Posted June. 17, 2005 03:25,
Korea`s Civil Society Index (CSI) is the result of a two-year research project by the World Alliance for Citizen Participation (CIVICUS), a famous international civil organization, at the request of Hanyang University`s Third Sector Institute.
CIVICUS, which mainly assesses the state of civil societies, released Koreas CSI on June 16 based on the state of Korean civil societies` work force and financial status, and surveys of civil workers. A total of 102 civil workers from six cities and 600 citizens participated in the survey.
According to the index, Korea`s civil group activities in providing information to the public and enhancing problem-solving skills recorded 1.7 out of 3.0, while their influence on the government`s public policies rated a relatively high 2.5.
Their influence on policies relating to environmental protection, gender equality, anti-corruption, political reforms, and protection of human rights all received high scores of over 2.5.
On the other hand, they recorded a low score of 1.5 in improving social and economic skills and meeting the needs of the poor, the disabled, and other people of alienated classes.
Also, civil groups` scores for monitoring the government`s activity (1.54) were higher than the scores for providing welfare and education services to the public (1.33).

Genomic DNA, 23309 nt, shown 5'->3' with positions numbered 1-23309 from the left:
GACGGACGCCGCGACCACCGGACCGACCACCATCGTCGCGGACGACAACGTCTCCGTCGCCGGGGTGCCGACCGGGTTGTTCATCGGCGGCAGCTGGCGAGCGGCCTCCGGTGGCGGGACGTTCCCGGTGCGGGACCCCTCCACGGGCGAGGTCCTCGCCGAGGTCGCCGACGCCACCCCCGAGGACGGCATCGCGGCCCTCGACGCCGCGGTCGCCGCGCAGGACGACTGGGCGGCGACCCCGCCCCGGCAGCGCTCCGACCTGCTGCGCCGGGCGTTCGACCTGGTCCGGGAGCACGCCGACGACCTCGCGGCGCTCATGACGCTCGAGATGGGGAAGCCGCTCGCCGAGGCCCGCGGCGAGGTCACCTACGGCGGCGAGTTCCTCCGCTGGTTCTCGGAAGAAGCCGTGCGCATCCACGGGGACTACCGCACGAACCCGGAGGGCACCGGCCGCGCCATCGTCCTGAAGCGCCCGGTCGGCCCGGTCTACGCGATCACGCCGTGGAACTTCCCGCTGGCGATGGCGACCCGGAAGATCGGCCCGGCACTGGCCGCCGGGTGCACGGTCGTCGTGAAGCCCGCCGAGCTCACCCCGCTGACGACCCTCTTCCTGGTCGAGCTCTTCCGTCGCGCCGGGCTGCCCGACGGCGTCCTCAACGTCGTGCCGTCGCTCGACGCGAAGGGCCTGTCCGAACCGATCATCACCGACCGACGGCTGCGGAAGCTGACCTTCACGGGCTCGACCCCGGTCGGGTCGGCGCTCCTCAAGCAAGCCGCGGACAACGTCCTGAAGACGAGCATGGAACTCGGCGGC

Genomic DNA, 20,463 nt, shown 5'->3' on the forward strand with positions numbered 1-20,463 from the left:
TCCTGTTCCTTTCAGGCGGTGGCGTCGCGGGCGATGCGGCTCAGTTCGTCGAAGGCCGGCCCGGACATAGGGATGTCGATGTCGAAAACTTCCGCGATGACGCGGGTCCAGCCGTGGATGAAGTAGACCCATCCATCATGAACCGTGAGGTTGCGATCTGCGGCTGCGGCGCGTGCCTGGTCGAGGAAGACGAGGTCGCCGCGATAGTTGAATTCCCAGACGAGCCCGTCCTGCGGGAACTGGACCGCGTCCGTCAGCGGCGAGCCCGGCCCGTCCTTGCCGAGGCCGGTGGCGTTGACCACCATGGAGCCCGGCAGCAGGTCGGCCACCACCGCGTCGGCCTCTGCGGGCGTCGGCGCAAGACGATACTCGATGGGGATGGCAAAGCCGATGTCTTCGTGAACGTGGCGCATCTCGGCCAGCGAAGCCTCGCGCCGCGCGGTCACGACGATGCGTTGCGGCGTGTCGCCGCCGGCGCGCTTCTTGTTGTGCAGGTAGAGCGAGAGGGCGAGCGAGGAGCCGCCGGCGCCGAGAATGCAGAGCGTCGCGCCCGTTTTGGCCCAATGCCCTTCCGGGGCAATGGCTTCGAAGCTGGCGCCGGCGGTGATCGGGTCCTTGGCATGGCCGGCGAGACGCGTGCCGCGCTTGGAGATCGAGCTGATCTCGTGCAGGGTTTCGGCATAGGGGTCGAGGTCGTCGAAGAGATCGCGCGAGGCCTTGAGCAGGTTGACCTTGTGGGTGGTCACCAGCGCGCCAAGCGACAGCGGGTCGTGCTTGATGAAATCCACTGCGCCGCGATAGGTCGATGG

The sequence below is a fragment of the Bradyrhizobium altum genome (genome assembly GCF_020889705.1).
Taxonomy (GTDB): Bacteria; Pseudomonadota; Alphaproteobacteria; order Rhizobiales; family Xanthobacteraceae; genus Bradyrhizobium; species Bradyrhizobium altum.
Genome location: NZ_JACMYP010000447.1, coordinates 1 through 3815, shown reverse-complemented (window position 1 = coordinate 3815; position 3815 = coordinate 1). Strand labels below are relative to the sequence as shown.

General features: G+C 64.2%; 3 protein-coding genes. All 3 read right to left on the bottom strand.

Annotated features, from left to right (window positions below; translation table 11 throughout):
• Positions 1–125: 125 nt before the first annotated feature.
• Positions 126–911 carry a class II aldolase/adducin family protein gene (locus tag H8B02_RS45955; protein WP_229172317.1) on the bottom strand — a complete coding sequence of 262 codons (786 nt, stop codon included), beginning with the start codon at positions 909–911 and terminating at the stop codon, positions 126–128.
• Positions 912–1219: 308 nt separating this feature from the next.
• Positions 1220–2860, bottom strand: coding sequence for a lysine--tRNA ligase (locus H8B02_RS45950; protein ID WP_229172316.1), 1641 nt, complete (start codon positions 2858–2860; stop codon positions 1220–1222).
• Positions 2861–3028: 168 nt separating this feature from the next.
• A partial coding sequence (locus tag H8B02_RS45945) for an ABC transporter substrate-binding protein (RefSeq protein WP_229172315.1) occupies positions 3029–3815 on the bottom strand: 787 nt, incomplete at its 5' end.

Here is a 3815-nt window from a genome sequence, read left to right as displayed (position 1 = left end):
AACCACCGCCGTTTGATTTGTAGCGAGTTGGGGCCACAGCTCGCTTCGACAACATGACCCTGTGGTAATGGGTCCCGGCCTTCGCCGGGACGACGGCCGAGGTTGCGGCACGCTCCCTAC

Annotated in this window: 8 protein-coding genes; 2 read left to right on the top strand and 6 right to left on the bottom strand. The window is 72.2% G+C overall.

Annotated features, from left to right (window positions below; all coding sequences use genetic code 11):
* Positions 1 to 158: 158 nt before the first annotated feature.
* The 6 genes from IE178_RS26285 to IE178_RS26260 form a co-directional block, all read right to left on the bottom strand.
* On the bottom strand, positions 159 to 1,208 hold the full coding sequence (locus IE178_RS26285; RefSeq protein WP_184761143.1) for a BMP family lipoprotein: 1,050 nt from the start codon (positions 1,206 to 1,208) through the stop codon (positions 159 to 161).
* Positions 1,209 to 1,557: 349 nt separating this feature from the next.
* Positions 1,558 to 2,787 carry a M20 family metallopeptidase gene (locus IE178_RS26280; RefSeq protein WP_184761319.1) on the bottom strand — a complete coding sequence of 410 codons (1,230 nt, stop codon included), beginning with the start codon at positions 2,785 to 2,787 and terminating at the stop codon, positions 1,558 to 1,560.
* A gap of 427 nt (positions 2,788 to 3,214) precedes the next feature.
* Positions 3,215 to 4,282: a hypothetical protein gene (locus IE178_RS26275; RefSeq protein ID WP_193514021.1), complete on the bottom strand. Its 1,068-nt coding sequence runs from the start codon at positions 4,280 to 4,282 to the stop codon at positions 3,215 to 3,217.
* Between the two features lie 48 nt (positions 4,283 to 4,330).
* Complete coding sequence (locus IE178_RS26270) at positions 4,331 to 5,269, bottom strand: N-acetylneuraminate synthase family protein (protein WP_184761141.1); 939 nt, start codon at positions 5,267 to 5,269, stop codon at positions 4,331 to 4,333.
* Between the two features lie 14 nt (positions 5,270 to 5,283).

The organizational structure of civil groups also proved to be weak. The public`s participation in the groups was "limited" (1.1), showing that civil group activities were more concentrated on popular issues rather than on grass roots initiatives.
In terms of financial status, 54.6 percent of officials related to civil groups answered that it was "very or quite unstable."
The index, calculated by CIVICUS and the Center for Civil Society at the London School of Economics and Political Science (LSE), was based on an analysis of four categories: environment (government and market relations), structure (infrastructure, civil participation, and financial status), values (the civil groups` values) and influence (political, social, and economic influence).
Joo Sung-soo, the director of the Third Sector Institute, said, "The index has shown that Korea`s civil organizations succeeded in making progress in human rights and political reforms, but that they have failed to promote public participation." He added, "Civil groups must concentrate more on public issues related to their everyday lives."